HP calculators older then the HP 48 use CORDIC for their trigonometric and logarithmic capabilities.

Do newer calculators such as HP 35s, TI 89 or TI NSPIRE do the same?


But, wouldn't that mean that the 48 series shared the same trig bugs as the 35S?

Edited: 28 Apr 2012, 8:31 p.m.


No. The bugs weren't a fault of the CORDIC algorithm, but of the specific code implementing it.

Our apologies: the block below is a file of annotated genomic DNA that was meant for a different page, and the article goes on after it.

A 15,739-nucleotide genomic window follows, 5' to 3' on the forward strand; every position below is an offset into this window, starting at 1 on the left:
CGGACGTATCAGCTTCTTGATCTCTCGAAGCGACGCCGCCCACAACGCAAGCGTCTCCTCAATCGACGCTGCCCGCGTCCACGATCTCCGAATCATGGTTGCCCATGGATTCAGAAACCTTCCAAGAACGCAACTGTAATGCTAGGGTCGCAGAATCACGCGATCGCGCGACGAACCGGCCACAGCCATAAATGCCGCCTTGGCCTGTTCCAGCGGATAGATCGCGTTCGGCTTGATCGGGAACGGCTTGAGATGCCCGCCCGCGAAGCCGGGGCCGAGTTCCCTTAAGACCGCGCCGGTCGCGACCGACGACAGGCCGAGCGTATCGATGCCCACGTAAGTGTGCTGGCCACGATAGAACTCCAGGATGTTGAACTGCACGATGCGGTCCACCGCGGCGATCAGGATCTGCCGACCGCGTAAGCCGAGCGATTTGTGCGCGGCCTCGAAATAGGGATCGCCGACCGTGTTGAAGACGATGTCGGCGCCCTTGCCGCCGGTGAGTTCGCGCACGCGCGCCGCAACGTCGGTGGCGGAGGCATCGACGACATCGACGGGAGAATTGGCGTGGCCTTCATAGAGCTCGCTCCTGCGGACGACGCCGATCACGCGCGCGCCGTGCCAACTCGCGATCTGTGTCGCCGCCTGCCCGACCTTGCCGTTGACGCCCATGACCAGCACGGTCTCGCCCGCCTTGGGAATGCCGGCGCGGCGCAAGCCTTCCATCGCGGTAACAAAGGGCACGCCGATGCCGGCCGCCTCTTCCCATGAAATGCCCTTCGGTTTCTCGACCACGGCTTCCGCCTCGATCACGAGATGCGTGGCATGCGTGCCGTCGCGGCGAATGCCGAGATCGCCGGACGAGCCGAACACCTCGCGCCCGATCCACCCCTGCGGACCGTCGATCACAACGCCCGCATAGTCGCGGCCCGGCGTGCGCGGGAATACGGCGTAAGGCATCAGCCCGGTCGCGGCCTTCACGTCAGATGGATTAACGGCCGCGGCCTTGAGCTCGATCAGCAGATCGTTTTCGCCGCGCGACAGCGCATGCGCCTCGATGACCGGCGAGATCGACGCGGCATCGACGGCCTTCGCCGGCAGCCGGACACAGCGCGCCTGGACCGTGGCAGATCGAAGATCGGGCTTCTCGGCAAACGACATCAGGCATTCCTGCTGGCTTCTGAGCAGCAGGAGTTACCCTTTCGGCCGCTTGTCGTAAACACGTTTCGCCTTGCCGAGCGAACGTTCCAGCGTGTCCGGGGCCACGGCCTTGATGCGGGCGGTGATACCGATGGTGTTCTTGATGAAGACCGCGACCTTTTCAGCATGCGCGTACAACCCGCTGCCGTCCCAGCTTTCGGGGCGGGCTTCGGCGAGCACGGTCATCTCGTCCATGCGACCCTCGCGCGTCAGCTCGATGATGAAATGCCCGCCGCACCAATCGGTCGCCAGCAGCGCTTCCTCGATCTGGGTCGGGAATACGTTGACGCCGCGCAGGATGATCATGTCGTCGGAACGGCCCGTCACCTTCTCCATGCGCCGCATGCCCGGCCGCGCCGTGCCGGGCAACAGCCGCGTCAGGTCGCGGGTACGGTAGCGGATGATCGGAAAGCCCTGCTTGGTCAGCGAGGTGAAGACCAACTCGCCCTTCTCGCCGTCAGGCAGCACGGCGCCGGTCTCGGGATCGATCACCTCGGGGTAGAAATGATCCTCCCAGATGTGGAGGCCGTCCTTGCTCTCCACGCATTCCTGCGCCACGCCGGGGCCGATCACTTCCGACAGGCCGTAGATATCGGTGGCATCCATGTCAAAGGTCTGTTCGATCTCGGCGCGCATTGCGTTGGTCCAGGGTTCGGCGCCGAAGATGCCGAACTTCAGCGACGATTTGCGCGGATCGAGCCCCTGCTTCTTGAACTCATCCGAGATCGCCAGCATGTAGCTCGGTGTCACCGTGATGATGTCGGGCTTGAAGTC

Yes, most calculators using CORDIC algorithms for their trigonometric and inverse trigonometric functions. HP used them starting with the 9100A desktop computer in 1968 through some of their latest calculators. I don't know whether CORDIC is used in the relatively recent HP-branded calculators that were not actually developed by HP.

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